Pierre de Beaumont

From Wikipedia, the free encyclopedia
Jump to: navigation, search

Count Wolston Pierre Stuart de Beaumont (August 1, 1915 – December 4, 2010), aka Pete de Beaumont, was an American mechanical engineer who was a founder of Brookstone, a chain of specialty stores.[1][2][3]

Birth and childhood[edit]

He was born in New York City, New York, the only child of Count François de Beaumont (died 1918), a French nobleman, and his American wife, the former Aedita Stuart (1889–1985), a daughter of U. S. diplomat Richard Stuart.[4] The Beaumonts were divorced shortly after their son's birth, and the father was killed in action during World War I.[5] Mother and son moved to the United States in 1919, where the mother pursued a brief career as a stage actress, using the name Gypsy Norman. She also appeared in at least one silent film, Fox Film Corp.'s Gentle Julia (1923), and wrote a three-act play called To Hell with Love.[6][7]

On 25 October 1925 Aedita de Beaumont married Bud Fisher, the creator of the comic strip Mutt and Jeff, but the couple parted after four weeks.[8] Since they were legally separated from 8 February 1927 until Fisher's death in 1954 and did not divorce, the rights to the strip passed to Aedita de Beaumont (as she continued to be known) and then to her son. [9][10]

Education and career[edit]

After attending private schools in the United States, Canada, and England, Pierre de Beaumont earned a bachelor's degree in engineering from Harvard University in 1938.[1]

He began his career in the yacht building and automotive industries, working at companies including Packard and General Motors.[11] He later worked for Apex Electrical Manufacturing and Bostitch Inc.[2]

During World War II, he served in the United States Naval Reserve.[3]

Marriages[edit]

Pierre de Beaumont was married to:

  • Barbara Anne Longstreth, whom he married on 29 August 1942.[12] They divorced prior to 1960 and had no children.
  • Mary Deland Kelley (née Robbins, 1933–2001), whom he married in 1960. By this marriage he had three stepchildren.

Company[edit]

Mary and Pierre de Beaumont founded Brookstone in 1965 and sold it in 1980. The company is named for their farm in the Berkshires.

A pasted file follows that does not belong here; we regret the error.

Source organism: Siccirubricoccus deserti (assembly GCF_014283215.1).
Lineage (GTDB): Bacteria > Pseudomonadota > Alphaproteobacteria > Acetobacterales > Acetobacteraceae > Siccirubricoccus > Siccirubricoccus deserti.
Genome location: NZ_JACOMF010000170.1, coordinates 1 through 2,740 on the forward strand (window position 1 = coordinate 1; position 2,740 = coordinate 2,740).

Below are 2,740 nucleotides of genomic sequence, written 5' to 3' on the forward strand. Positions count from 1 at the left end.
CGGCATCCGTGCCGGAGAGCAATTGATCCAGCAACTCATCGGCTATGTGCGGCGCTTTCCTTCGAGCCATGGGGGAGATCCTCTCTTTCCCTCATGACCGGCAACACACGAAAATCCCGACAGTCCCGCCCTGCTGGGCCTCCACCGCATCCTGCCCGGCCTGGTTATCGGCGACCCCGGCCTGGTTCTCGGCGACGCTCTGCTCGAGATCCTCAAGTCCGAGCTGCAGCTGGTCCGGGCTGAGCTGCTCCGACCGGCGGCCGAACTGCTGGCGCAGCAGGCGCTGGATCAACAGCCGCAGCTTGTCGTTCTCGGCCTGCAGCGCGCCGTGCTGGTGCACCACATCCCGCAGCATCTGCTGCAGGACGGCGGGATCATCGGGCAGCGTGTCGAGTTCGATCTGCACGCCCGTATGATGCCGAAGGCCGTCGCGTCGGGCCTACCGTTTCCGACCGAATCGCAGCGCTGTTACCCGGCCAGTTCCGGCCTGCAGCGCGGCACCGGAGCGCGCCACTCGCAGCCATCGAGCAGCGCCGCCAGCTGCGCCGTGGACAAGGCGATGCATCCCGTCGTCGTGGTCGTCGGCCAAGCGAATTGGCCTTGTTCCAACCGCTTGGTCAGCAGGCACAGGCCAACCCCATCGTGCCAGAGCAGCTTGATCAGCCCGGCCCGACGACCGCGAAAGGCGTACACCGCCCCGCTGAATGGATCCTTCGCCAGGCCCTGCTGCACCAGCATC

Death[edit]

He died at his home in Manchester-by-the-Sea, Massachusetts.[4]

References[edit]

  1. ^ Fox, Margalit (March 18, 2011). "Pierre de Beaumont, Brookstone Founder, Dies at 95". The New York Times. Retrieved March 19, 2011. 
  2. ^ As a child, traveling with his mother, Beaumont's full name is given on the 1 October 1928 passenger manifest of the S S Leviathan; accessed on ancestry.com on 23 March 2011.
  3. ^ Career as mechanical engineer cited in The Monthly Supplement (International Who's Who, 1951), page 307
  4. ^ Aedita Stuart's father's name is stated in the Bud Fisher entry of The National Cyclopaedia of American Biography, Volume 43 (University Microfilms, 1967). Her birthdate, 5 August 1889, is cited in the U. S. Social Security Death Index, as is her death date, October 1985; accessed on familysearch.org on 23 March 2011.
  5. ^ Aedita Stuart's divorce from François de Beaumont is stated in the Bud Fisher entry of The National Cyclopaedia of American Biography, Volume 43 (University Microfilms, 1967). The divorce is further noted in The Art Digest, 1 December 1931, page 12
  6. ^ The American Film Institute Catalog of Motion Pictures Produced in the United States, Part 1 (University of California Press, 1997), page 284
  7. ^ Catalogue of Copyright Entries, Part I (U. S. Govt. Print. Off., 1929), page 282
  8. ^ "Private Lives", Life magazine, 28 December 1936, page 62
  9. ^ "Countess de Beaumont to Go on Stage". The New York Times. August 20, 1921. Retrieved March 19, 2011. 
  10. ^ Date of legal separation cited in Who was Who in America, with World Notables, Volume 12 (Marquis Who's Who, 1960), page 283
  11. ^ Career as yacht designer and automobile designer for Packard and General Motors cited in The Monthly Supplement (International Who's Who, 1951), page 307
  12. ^ "Miss Longstreth a Bride", The New York Times, 30 August 1942